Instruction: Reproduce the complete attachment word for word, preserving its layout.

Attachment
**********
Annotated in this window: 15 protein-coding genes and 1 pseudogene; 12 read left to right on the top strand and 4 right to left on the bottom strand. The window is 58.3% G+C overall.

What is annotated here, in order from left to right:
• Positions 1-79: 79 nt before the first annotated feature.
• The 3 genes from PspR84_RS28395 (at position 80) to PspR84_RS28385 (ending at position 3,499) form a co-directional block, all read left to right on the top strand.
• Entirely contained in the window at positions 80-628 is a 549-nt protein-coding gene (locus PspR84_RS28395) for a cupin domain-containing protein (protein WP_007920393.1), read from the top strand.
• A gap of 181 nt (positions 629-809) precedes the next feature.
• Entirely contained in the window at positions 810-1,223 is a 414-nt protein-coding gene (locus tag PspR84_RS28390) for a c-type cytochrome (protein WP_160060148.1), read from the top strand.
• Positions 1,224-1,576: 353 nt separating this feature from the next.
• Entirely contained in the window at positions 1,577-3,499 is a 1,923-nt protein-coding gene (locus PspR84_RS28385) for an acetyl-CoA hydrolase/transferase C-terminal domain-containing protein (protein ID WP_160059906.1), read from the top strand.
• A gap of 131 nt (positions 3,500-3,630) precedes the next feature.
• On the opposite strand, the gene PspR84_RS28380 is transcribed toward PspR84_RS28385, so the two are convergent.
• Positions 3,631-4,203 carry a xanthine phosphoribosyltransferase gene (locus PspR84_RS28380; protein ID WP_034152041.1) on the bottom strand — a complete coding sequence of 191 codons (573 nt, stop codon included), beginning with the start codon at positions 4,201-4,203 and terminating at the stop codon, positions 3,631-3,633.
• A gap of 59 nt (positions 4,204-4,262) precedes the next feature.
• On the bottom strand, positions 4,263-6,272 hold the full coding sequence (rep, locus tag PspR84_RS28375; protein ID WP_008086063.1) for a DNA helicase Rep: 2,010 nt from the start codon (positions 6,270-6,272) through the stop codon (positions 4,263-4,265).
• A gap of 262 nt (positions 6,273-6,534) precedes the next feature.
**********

Annotated in this window: 15 protein-coding genes and 1 pseudogene; 12 read left to right on the top strand and 4 right to left on the bottom strand. The window is 58.3% G+C overall.

What is annotated here, in order from left to right:
• Positions 1-79: 79 nt before the first annotated feature.
• The 3 genes from PspR84_RS28395 (at position 80) to PspR84_RS28385 (ending at position 3,499) form a co-directional block, all read left to right on the top strand.
• Entirely contained in the window at positions 80-628 is a 549-nt protein-coding gene (locus PspR84_RS28395) for a cupin domain-containing protein (protein WP_007920393.1), read from the top strand.
• A gap of 181 nt (positions 629-809) precedes the next feature.
• Entirely contained in the window at positions 810-1,223 is a 414-nt protein-coding gene (locus tag PspR84_RS28390) for a c-type cytochrome (protein WP_160060148.1), read from the top strand.
• Positions 1,224-1,576: 353 nt separating this feature from the next.
• Entirely contained in the window at positions 1,577-3,499 is a 1,923-nt protein-coding gene (locus PspR84_RS28385) for an acetyl-CoA hydrolase/transferase C-terminal domain-containing protein (protein ID WP_160059906.1), read from the top strand.
• A gap of 131 nt (positions 3,500-3,630) precedes the next feature.
• On the opposite strand, the gene PspR84_RS28380 is transcribed toward PspR84_RS28385, so the two are convergent.
• Positions 3,631-4,203 carry a xanthine phosphoribosyltransferase gene (locus PspR84_RS28380; protein ID WP_034152041.1) on the bottom strand — a complete coding sequence of 191 codons (573 nt, stop codon included), beginning with the start codon at positions 4,201-4,203 and terminating at the stop codon, positions 3,631-3,633.
• A gap of 59 nt (positions 4,204-4,262) precedes the next feature.
• On the bottom strand, positions 4,263-6,272 hold the full coding sequence (rep, locus tag PspR84_RS28375; protein ID WP_008086063.1) for a DNA helicase Rep: 2,010 nt from the start codon (positions 6,270-6,272) through the stop codon (positions 4,263-4,265).
• A gap of 262 nt (positions 6,273-6,534) precedes the next feature.